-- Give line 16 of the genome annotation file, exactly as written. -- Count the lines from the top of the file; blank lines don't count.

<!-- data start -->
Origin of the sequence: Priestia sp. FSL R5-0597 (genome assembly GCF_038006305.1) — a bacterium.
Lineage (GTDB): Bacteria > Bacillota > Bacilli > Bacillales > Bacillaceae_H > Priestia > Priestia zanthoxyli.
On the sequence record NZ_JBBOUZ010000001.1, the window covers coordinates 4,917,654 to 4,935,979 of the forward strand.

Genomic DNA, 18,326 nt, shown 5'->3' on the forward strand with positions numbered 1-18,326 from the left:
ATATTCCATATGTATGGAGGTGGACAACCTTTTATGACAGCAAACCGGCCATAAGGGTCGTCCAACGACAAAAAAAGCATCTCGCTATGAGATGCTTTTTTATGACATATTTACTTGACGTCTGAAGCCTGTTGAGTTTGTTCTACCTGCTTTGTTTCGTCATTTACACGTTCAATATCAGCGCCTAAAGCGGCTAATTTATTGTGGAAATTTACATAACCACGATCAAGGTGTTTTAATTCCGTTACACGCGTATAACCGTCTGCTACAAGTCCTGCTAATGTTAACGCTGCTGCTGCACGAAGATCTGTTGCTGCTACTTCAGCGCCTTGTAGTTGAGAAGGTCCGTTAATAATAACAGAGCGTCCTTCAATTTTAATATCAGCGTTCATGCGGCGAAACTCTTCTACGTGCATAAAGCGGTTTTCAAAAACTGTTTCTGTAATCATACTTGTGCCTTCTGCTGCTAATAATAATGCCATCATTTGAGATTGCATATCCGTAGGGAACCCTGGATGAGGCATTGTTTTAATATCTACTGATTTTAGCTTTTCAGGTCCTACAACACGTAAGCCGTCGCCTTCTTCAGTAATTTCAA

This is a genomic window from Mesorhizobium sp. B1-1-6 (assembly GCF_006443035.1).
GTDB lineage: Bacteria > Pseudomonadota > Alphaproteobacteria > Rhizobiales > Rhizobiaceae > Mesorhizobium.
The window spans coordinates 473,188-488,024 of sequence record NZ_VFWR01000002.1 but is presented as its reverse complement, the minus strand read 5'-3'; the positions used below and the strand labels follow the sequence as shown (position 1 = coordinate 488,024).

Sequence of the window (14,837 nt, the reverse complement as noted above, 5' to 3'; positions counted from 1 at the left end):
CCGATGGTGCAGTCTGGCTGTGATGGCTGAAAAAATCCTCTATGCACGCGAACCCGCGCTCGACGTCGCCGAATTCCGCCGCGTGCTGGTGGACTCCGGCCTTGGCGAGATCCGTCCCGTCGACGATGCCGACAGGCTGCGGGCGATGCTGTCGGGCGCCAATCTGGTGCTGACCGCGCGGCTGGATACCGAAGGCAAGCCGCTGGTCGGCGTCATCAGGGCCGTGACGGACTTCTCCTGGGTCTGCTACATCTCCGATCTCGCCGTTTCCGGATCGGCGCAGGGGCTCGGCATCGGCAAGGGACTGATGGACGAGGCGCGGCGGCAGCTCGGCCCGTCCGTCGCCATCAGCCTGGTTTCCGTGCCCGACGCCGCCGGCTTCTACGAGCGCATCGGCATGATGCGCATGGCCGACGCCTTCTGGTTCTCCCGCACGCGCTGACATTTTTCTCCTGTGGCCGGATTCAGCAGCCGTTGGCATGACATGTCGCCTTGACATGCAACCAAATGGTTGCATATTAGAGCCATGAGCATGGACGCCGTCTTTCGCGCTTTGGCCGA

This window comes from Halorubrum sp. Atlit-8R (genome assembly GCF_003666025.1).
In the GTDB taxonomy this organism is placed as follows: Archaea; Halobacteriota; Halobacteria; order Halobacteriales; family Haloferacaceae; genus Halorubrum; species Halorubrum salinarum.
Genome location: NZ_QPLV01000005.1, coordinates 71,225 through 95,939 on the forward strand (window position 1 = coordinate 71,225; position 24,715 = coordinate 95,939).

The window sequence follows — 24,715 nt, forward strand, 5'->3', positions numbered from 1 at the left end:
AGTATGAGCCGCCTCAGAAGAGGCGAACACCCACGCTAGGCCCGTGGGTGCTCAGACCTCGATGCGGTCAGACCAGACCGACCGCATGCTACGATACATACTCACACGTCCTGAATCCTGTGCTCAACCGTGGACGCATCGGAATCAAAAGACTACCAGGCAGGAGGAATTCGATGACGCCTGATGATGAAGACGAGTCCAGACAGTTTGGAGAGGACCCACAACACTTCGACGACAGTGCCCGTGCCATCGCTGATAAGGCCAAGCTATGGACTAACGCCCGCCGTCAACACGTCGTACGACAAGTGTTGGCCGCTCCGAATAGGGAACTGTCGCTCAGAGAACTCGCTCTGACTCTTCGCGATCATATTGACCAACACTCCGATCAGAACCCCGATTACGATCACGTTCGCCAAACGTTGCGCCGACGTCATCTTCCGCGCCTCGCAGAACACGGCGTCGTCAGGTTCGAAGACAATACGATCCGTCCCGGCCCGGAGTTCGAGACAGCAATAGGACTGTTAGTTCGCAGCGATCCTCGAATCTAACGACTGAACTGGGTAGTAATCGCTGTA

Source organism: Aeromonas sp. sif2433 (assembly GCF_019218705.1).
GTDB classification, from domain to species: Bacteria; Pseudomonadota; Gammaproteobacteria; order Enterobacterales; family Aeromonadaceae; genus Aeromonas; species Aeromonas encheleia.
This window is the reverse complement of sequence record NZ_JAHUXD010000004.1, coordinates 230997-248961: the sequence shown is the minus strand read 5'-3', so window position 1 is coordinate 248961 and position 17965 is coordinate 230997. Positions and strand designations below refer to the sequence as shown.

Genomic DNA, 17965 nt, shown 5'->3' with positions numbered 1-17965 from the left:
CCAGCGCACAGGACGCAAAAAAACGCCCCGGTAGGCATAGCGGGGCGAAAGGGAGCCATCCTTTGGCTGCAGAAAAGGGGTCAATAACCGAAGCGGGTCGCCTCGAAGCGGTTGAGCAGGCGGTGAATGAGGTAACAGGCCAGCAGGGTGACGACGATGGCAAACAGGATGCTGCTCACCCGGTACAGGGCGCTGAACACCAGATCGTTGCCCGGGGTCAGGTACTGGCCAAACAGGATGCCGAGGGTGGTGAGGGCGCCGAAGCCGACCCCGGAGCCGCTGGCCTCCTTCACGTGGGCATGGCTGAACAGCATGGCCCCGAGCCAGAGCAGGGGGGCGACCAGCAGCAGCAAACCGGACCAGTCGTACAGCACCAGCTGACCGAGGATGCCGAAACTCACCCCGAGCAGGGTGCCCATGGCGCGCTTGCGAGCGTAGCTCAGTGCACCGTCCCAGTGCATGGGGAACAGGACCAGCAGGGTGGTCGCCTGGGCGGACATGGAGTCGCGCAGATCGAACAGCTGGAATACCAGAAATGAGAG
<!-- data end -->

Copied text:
Source organism: Aeromonas sp. sif2433 (assembly GCF_019218705.1).